What to do when Boston ivy plant leaves turn yellow & fall off

The leaves of boston ivy plants (also known as Parthenocissus tricuspidata) can turn yellow and brown for reasons within or beyond your control. Here are the most common causes and steps you can take to make the foliage of the boston ivy plant look green and healthy again.

Underwatering or overwatering is bad for Boston ivy plants

Improper watering is usually the main culprit when yellow or brown leaves start to develop on Boston ivy plants. As plants that originate from eastern Asia, boston ivy plants do enjoy generous watering from time to time. That said, a puddle of water shouldn’t remain on the soil after the plant gets watered as that could encourage root rot to develop and this, in turn, can cause yellow leaves. How often you water the boston ivy plant will depend on factors such as whether you are growing it indoors or outdoors and the general humidity, temperature, and light intensity.

On the flip side, underwatering may cause boston ivy plants to develop yellow leaves as it may cause interference to the chlorophyll (the pigment that gives leaves their green color) and, in turn, start the discoloration process.

As a general rule of thumb, it should be okay to water boston ivy plants once a week. Adjust the watering accordingly as the season changes.

Proper drainage of water from soil

You won’t be able to properly gauge the frequency of watering the boston ivy plant needs if it is being grown in soil that doesn’t drain well. Compacted soil can cause a number of issues for boston ivy plants such as preventing root growth, reducing nutrient absorption, and preventing oxygen absorption. All of this can cause leaves to turn yellow and fall off. you will know if the soil is waterlogged by creating a tiny hole on the soil surface and filling it with water. If the water hasn’t drained after a few hours then you are dealing with clogged soil problems.

To stop more leaves from turning yellow, you will most likely need to transplant the boston ivy plant into soil that drains well. One way of doing this is by mixing the soil with material like perlite, compost, and shredded leaves.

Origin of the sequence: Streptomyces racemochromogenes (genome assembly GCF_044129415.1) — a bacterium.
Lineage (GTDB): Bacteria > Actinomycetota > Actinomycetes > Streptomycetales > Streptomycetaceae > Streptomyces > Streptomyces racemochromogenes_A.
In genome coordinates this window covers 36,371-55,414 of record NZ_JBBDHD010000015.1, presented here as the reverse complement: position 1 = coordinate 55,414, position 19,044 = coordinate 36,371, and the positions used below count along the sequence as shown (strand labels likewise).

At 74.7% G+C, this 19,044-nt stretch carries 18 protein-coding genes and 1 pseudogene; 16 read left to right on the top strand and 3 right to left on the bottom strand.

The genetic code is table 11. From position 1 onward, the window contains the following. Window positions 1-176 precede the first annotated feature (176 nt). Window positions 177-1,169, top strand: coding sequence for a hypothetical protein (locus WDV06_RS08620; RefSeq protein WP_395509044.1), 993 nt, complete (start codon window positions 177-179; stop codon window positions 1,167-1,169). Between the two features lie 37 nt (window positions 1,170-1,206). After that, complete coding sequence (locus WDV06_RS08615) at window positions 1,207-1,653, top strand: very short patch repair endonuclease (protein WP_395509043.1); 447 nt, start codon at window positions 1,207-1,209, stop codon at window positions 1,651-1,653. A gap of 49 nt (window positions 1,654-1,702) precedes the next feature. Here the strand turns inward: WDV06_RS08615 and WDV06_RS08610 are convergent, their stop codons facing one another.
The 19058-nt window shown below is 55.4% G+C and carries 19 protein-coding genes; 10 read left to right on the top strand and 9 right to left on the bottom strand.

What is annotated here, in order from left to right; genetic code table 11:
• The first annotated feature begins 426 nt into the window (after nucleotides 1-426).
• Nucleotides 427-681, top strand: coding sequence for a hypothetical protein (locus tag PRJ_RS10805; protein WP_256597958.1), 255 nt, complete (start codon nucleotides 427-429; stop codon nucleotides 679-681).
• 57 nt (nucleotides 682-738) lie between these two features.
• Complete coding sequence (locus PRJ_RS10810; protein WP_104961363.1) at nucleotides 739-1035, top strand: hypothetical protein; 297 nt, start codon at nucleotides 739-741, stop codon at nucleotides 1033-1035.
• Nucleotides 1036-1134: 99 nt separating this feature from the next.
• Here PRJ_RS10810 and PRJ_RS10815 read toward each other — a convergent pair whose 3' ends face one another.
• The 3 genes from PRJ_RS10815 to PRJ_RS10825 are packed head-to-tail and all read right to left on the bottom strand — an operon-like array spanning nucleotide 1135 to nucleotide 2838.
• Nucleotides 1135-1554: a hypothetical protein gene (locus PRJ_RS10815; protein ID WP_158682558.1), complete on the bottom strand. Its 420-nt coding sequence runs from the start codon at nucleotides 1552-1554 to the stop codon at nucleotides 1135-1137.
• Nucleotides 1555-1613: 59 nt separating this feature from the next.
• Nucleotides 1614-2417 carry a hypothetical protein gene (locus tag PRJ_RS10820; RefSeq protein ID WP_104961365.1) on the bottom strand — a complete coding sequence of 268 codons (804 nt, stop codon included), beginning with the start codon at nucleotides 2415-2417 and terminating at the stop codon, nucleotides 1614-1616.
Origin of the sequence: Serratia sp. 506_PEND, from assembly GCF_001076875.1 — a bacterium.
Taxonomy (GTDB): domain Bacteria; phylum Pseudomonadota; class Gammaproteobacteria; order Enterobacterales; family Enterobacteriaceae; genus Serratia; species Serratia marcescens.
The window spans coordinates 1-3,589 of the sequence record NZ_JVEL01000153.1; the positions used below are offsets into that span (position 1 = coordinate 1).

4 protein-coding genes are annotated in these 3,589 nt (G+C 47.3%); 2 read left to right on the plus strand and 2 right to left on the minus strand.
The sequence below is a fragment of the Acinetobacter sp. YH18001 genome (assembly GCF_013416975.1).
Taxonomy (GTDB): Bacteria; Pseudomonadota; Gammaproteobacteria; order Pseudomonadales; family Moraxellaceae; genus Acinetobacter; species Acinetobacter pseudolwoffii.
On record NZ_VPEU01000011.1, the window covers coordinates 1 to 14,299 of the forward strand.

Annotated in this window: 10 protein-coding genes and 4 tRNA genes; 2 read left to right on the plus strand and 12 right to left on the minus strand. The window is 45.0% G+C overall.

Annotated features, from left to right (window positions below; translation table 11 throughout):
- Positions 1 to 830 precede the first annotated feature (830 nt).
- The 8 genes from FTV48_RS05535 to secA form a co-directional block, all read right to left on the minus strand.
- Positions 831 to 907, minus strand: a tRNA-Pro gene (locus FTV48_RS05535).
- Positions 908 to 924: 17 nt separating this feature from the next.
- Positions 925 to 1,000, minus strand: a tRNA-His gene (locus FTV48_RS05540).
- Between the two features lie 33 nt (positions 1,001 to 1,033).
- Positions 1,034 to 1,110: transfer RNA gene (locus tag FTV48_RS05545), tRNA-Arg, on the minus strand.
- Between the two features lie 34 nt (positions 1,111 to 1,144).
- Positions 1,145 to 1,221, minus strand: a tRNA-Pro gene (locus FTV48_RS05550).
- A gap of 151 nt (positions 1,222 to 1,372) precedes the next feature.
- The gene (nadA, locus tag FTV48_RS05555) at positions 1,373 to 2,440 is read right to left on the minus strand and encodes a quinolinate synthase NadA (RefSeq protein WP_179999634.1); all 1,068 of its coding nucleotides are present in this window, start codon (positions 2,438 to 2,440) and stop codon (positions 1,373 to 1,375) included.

Excessive sunlight or lack of sunlight

Yellow leaves can also form on boston ivy plants due to changes in sunlight conditions. Prolonged exposure to direct sunlight, for example, can harm plants because it can result in sunburn and the scorching of leaves. Lack of sunlight could have the same negative effect on boston ivy plants as it would result in the leaves not getting enough light to drive photosynthesis. Lack of energy would then cause the leaves to wilt and gradually become discolored.

Try to position the boston ivy plant or provide it enough cover or exposure so that it receives an optimal amount of sunlight, which is about a few hours of full sun per day.


  • Plant Mad:

    I am struggling to keep my Boston Ivy alive. Although it’s supposedly easy to grow ivy plants, mine looks like it will end up drying out after a few weeks and crumble to its doom. I water my plant once a week. Is that too little?

  • Samantha:

    The edges of my Boston ivy plant are turning yellow. The end of the vines are also turning black. How do I save my plant? It doesn’t look so nice anymore along the walls of my house.

  • Jake:

    Help! My Boston Ivy is dying. The leaves are starting to dry out and fall off… I am watering it regularly and it should be getting enough sunlight. What else could explain the Ivy turning yellow and weak?

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